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Primary Children's to participate in study of Crohn's disease

SALT LAKE CITY — Primary Children's Medical Center will be one of more than a two dozen sites nationwide to participate in the third phase of a national study on Crohn's disease.

Researchers hope to enroll 20-30 young patients within the next few months and will follow them for three years to see how the disease progresses in children and teens age 16 and younger. The information gathered in this phase will establish a foundation for clinical trials to identify effective treatments of Crohn's disease.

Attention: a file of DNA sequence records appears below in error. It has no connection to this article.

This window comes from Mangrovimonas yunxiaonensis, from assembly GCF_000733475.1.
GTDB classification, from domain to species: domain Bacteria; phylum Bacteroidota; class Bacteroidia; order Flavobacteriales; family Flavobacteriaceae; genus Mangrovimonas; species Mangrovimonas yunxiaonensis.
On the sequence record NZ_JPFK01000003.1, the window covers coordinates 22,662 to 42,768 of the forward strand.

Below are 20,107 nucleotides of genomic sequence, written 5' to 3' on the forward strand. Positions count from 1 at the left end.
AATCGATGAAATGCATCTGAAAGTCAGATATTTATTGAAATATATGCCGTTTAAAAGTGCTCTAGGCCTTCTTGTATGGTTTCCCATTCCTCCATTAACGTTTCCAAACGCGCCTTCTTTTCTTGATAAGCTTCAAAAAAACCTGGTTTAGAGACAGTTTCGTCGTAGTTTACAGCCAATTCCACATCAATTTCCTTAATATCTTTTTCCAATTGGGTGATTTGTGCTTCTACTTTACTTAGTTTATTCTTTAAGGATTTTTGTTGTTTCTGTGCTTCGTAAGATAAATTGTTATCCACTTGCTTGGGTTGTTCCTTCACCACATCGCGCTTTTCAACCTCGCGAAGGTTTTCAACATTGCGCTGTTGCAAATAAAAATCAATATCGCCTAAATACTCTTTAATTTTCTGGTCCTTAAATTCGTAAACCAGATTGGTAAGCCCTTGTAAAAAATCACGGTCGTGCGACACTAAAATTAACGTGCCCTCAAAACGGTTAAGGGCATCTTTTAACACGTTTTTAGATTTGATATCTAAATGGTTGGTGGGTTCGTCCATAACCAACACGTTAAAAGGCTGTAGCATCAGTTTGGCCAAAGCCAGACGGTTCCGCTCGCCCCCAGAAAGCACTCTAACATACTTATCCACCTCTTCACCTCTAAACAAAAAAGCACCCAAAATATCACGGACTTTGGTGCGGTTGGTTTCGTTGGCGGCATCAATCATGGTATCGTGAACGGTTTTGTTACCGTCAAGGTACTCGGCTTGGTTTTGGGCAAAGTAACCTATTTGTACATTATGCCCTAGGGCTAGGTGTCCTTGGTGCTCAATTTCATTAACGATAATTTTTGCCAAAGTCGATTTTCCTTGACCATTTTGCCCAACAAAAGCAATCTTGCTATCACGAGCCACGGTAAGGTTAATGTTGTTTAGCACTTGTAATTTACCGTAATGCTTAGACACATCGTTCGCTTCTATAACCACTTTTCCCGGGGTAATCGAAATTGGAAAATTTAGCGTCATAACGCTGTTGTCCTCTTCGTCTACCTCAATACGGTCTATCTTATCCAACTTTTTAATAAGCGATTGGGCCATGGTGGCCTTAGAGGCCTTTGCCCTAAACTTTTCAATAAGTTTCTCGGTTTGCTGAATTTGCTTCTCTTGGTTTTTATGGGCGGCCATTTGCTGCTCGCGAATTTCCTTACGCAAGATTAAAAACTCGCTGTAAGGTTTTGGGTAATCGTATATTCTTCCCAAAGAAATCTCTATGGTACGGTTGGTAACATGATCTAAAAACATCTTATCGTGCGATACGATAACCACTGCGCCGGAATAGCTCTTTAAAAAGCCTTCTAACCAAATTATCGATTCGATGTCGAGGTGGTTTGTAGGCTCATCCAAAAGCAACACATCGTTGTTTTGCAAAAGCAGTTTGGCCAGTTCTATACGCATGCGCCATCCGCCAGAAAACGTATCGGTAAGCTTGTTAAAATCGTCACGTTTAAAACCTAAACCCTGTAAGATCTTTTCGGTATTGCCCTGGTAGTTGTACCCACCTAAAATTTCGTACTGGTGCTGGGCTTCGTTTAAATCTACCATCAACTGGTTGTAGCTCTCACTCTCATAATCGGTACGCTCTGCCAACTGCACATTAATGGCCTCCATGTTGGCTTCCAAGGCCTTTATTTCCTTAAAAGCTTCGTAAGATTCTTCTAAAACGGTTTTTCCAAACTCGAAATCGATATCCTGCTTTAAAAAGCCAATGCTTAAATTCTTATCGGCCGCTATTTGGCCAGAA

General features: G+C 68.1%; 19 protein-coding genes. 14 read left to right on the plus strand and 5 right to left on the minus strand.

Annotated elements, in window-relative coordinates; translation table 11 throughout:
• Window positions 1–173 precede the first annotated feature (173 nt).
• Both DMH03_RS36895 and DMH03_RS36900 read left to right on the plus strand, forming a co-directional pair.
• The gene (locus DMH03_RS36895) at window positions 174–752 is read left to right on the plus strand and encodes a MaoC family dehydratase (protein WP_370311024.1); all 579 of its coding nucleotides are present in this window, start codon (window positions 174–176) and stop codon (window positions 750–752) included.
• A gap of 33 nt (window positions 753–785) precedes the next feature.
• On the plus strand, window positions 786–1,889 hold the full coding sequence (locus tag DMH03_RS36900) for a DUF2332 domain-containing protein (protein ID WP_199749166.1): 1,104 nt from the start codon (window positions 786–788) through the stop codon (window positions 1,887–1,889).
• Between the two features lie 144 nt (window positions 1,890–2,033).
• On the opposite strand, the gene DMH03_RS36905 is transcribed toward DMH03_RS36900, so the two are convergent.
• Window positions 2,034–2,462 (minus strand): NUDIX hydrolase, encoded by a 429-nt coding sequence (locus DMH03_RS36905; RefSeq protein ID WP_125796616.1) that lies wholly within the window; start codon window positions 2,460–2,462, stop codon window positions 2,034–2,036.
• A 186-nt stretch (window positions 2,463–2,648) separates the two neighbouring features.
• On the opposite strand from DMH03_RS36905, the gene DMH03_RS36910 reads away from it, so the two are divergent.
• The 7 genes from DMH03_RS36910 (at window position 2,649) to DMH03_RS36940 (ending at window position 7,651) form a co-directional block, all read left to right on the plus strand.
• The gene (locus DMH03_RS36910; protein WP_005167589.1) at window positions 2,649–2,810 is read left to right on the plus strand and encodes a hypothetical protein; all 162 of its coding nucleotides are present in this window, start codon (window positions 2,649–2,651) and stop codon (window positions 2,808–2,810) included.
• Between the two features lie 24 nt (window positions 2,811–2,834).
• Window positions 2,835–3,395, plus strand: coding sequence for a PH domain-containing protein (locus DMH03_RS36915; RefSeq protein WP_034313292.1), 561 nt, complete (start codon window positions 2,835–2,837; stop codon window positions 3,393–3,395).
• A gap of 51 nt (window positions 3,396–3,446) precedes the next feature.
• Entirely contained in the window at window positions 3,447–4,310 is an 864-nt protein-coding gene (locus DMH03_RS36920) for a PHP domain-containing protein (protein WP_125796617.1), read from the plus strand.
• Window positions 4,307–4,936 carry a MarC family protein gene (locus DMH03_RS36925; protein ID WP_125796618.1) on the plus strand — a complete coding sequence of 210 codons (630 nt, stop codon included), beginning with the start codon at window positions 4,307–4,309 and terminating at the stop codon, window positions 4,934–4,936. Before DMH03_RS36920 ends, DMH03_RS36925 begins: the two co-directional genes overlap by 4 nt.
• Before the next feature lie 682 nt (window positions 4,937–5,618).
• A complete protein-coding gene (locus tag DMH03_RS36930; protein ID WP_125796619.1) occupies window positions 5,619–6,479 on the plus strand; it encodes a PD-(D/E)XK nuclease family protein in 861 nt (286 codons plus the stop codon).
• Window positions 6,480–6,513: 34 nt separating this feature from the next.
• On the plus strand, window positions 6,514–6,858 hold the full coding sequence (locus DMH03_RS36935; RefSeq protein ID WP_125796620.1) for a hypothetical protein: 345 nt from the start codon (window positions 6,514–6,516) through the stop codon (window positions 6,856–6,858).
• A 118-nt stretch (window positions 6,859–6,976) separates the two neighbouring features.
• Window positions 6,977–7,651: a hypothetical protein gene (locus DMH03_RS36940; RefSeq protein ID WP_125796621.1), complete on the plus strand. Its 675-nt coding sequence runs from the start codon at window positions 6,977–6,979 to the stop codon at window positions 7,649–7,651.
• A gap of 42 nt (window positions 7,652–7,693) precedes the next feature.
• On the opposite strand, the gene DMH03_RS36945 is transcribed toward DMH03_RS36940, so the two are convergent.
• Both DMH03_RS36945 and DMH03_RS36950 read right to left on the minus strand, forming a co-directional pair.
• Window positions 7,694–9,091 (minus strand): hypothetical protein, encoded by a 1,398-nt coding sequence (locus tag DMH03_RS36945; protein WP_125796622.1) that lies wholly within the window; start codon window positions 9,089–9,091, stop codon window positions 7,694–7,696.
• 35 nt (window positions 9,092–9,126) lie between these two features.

Approximately 140,000 children in the United States, including 750 Utah children, have been diagnosed with inflammatory bowel disease, and Crohn's disease is one of the two main types of IBD.

"During the last 10 years we have learned a tremendous amount about Crohn's disease genetics and immunology," said Dr. Stephen Guthery, a pediatric gastroenterologist at Primary Children's. "How these factors impact treatment of patients is not yet clear, but this national study will allow us to better understand how new advances in addressing Crohn's disease will help patients." Crohn's disease tends to occur in families, and Guthery has been studying both children and Utah families for more than six years to help identify genes responsible for the disease.